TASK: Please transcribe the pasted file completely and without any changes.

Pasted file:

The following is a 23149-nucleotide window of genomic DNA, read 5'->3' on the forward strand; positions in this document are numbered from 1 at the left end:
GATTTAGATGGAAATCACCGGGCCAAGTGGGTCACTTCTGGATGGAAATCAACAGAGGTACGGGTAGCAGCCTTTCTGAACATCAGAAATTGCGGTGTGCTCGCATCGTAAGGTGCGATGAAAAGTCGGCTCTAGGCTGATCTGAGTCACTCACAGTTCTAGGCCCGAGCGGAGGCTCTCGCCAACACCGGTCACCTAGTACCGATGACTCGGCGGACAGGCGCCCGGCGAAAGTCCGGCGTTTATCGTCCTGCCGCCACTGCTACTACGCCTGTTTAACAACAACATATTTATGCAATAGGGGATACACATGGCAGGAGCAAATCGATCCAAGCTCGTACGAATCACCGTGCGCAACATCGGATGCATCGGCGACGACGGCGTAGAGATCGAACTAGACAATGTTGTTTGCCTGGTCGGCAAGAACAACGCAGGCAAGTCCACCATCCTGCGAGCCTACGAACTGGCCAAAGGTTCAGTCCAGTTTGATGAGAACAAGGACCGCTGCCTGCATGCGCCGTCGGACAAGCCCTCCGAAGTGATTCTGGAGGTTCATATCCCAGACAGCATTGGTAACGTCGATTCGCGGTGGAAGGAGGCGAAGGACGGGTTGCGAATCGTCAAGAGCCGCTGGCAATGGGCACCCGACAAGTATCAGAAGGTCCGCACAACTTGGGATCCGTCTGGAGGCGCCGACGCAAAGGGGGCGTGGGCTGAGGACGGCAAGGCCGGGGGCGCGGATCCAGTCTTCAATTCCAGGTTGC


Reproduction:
The following is a 23149-nucleotide window of genomic DNA, read 5'->3' on the forward strand; positions in this document are numbered from 1 at the left end:
GATTTAGATGGAAATCACCGGGCCAAGTGGGTCACTTCTGGATGGAAATCAACAGAGGTACGGGTAGCAGCCTTTCTGAACATCAGAAATTGCGGTGTGCTCGCATCGTAAGGTGCGATGAAAAGTCGGCTCTAGGCTGATCTGAGTCACTCACAGTTCTAGGCCCGAGCGGAGGCTCTCGCCAACACCGGTCACCTAGTACCGATGACTCGGCGGACAGGCGCCCGGCGAAAGTCCGGCGTTTATCGTCCTGCCGCCACTGCTACTACGCCTGTTTAACAACAACATATTTATGCAATAGGGGATACACATGGCAGGAGCAAATCGATCCAAGCTCGTACGAATCACCGTGCGCAACATCGGATGCATCGGCGACGACGGCGTAGAGATCGAACTAGACAATGTTGTTTGCCTGGTCGGCAAGAACAACGCAGGCAAGTCCACCATCCTGCGAGCCTACGAACTGGCCAAAGGTTCAGTCCAGTTTGATGAGAACAAGGACCGCTGCCTGCATGCGCCGTCGGACAAGCCCTCCGAAGTGATTCTGGAGGTTCATATCCCAGACAGCATTGGTAACGTCGATTCGCGGTGGAAGGAGGCGAAGGACGGGTTGCGAATCGTCAAGAGCCGCTGGCAATGGGCACCCGACAAGTATCAGAAGGTCCGCACAACTTGGGATCCGTCTGGAGGCGCCGACGCAAAGGGGGCGTGGGCTGAGGACGGCAAGGCCGGGGGCGCGGATCCAGTCTTCAATTCCAGGTTGC